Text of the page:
The exponential growth and availability of healthcare data coupled with the increasing computational power have enabled the development of AI systems and machine learning algorithms capable of performing advanced clinical care tasks, especially in medical imaging.
These new technologies can learn by automatically extracting features and make reliable predictions without prior instructions. Growing evidence supports the leading role of artificial intelligence (AI) in all cancer imaging pathways, starting from screening to diagnostic and prognostic tasks, dramatically boosting the paradigm of precision medicine.
AI and machine learning approaches have been investigated in oncology in the past, especially in histopathological and molecular diagnosis, and the results in cancer imaging are truly encouraging.
Because of their prominent role in oncologic patients for staging, treatment monitoring, and follow-up, magnetic resonance imaging (MRI) and computed tomography (CT) are the most widely used imaging modalities available today. Moreover, the introduction of advanced imaging techniques such as perfusion CT, MRI, and MRI diffusion-weighted imaging could add functional over morphological data to further characterize tumor phenotype and behavior.
The current AI applications in cancer imaging include optimizing the clinical-radiological workflow (patient screening, image acquisition) and more specific image-based tasks (cancer detection, characterization, and treatment monitoring).
This post will further explore the possible applications of AI in oncology imaging.
1. Clinical-radiological workflow
Due to the ability to analyze a large volume of different data types, such as clinical risk factors, genetic data, and imaging examinations, AI techniques can enable the aggregation of clinical and imaging data to improve screening program efficiency.
As evidenced by recent studies that looked into the impact of the ML model’s clinical practice in identifying individuals at increased risk of breast cancer, breast cancer is undoubtedly a leading area of AI development, particularly in screening practices.
Another study compared the performance of various machine learning (ML)-based techniques in predicting breast cancer risk using clinical and genetic risk factors to the Breast and Ovarian Analysis of Disease Incidence and Carrier Estimation Algorithm (BOADICEA) risk prediction model. Decision ML-based models performed better in classifying cancer cases from non-cancer cases, increasing predictive accuracy by 20% to 25%.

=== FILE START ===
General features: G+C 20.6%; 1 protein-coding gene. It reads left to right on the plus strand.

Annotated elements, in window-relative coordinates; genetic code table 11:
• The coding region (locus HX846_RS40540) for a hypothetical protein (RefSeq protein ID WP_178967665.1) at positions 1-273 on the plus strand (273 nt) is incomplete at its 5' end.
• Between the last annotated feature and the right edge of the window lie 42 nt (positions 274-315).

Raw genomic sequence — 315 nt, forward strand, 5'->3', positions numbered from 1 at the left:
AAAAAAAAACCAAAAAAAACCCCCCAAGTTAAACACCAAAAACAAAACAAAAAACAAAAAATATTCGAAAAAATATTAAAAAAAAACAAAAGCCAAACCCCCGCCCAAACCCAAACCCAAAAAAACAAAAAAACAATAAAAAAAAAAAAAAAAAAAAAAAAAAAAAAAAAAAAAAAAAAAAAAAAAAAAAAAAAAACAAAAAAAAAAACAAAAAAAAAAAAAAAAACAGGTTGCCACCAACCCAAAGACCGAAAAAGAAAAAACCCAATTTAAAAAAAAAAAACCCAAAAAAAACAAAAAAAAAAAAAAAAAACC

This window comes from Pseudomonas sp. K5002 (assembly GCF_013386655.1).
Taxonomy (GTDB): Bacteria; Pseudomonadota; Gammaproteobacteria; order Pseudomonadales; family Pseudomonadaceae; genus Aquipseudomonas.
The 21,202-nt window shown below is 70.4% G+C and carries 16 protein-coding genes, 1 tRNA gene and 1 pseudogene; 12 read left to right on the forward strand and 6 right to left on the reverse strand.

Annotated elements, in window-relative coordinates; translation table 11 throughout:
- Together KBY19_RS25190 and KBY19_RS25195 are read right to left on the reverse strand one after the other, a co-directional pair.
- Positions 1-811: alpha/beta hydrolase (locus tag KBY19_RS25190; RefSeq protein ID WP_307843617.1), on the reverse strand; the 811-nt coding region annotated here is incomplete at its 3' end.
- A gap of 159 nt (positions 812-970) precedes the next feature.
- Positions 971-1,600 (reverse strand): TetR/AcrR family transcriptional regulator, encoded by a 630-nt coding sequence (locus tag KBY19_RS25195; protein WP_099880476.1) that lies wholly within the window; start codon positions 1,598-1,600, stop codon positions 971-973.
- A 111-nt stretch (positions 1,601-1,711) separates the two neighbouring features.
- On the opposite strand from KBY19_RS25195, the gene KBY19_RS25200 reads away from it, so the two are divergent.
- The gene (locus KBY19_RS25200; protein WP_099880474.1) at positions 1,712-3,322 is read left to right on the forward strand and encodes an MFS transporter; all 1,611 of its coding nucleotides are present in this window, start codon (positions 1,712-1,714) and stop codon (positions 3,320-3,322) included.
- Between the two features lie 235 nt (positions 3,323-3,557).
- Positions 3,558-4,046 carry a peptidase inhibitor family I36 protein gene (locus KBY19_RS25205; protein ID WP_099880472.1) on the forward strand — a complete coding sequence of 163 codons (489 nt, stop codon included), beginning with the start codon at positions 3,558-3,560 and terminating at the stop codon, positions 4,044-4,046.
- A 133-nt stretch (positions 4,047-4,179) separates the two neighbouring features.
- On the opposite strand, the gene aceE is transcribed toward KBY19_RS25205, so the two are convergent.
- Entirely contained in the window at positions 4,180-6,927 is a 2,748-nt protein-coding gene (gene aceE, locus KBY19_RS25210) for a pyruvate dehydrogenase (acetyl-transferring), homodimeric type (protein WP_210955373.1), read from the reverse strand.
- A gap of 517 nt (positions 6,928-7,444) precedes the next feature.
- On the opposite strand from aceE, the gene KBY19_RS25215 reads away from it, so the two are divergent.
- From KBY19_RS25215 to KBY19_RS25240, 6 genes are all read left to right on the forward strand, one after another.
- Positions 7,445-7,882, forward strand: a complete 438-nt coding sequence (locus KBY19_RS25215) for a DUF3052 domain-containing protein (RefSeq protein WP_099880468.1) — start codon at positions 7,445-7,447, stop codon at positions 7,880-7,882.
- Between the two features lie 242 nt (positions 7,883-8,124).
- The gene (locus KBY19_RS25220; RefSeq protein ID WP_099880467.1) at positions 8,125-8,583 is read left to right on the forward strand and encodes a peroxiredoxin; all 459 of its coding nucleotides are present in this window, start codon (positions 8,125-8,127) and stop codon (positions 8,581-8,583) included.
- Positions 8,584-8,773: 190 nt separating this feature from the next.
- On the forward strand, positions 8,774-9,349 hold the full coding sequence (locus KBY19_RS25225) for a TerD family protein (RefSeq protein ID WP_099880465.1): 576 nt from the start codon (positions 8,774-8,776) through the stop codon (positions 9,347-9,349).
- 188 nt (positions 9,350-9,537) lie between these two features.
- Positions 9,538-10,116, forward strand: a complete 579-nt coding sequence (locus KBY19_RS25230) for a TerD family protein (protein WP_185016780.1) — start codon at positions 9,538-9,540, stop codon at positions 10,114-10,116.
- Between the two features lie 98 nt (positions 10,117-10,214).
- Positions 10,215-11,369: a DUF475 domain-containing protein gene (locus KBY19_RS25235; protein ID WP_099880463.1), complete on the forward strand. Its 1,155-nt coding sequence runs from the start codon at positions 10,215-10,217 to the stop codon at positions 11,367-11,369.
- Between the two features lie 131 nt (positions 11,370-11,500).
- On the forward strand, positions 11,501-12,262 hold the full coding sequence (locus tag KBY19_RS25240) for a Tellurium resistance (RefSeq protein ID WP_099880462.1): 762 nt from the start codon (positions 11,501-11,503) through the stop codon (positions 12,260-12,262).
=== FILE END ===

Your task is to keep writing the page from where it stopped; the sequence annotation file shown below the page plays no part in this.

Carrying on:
Furthermore, significant differences in classification for mammography surveillance were observed between the BOADICEA and risk-based ML models, confirming ML prediction models’ feasibility in the clinical-imaging decision workup. The use of Deep Learning (DL) methods has been shown to significantly impact the reduction of radiation dose in CT scans. They have been used for improving magnetic resonance imaging quality with the potential to decrease acquisition time.
2. Cancer detection
Recent shreds of evidence of AI applications include breast cancer detection in mammography, tomosynthesis, and MRI and the identification of CT lung nodes, brain tumors, and prostate cancer on MRI. Because breast cancer can be masked by healthy breast tissue, breast cancer mammographic detection is a difficult image analysis task.
In a recent study, a DL AI system provided by Google Health company outperformed the radiologists involved in the mammographic screening from multiple centers in the United Kingdom (UK) and United States (US). In the UK test set, the AI system reduced false-positive and false-negative rates by 1.2 percent and 2.7 percent, respectively, and 5.7 percent and 9.4 percent in the US dataset. Moreover, the AI system exceeded six expert radiologists’ average performance who interpreted a sample of 500 randomly selected cases in a controlled study.